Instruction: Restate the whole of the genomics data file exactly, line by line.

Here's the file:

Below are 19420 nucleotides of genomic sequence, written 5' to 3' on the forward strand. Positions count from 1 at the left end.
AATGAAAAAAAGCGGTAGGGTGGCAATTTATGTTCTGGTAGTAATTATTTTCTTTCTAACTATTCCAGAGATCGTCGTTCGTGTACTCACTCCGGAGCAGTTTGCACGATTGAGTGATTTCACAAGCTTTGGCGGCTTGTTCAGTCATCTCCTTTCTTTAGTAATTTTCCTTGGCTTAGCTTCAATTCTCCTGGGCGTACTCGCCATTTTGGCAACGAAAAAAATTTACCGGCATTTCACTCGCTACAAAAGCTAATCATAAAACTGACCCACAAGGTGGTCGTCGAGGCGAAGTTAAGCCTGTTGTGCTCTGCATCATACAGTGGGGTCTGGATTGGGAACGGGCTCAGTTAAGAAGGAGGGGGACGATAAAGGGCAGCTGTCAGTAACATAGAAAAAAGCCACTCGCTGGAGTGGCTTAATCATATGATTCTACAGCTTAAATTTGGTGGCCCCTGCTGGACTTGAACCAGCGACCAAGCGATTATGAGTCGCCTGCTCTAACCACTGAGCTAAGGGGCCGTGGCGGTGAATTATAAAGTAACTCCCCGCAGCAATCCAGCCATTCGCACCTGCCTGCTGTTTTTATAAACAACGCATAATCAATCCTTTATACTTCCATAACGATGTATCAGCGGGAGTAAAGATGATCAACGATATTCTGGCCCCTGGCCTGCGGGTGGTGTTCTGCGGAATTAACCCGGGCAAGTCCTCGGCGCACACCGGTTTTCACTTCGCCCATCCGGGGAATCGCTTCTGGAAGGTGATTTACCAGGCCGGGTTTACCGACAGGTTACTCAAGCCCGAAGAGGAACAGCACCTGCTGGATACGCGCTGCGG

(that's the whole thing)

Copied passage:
Below are 19420 nucleotides of genomic sequence, written 5' to 3' on the forward strand. Positions count from 1 at the left end.
AATGAAAAAAAGCGGTAGGGTGGCAATTTATGTTCTGGTAGTAATTATTTTCTTTCTAACTATTCCAGAGATCGTCGTTCGTGTACTCACTCCGGAGCAGTTTGCACGATTGAGTGATTTCACAAGCTTTGGCGGCTTGTTCAGTCATCTCCTTTCTTTAGTAATTTTCCTTGGCTTAGCTTCAATTCTCCTGGGCGTACTCGCCATTTTGGCAACGAAAAAAATTTACCGGCATTTCACTCGCTACAAAAGCTAATCATAAAACTGACCCACAAGGTGGTCGTCGAGGCGAAGTTAAGCCTGTTGTGCTCTGCATCATACAGTGGGGTCTGGATTGGGAACGGGCTCAGTTAAGAAGGAGGGGGACGATAAAGGGCAGCTGTCAGTAACATAGAAAAAAGCCACTCGCTGGAGTGGCTTAATCATATGATTCTACAGCTTAAATTTGGTGGCCCCTGCTGGACTTGAACCAGCGACCAAGCGATTATGAGTCGCCTGCTCTAACCACTGAGCTAAGGGGCCGTGGCGGTGAATTATAAAGTAACTCCCCGCAGCAATCCAGCCATTCGCACCTGCCTGCTGTTTTTATAAACAACGCATAATCAATCCTTTATACTTCCATAACGATGTATCAGCGGGAGTAAAGATGATCAACGATATTCTGGCCCCTGGCCTGCGGGTGGTGTTCTGCGGAATTAACCCGGGCAAGTCCTCGGCGCACACCGGTTTTCACTTCGCCCATCCGGGGAATCGCTTCTGGAAGGTGATTTACCAGGCCGGGTTTACCGACAGGTTACTCAAGCCCGAAGAGGAACAGCACCTGCTGGATACGCGCTGCGG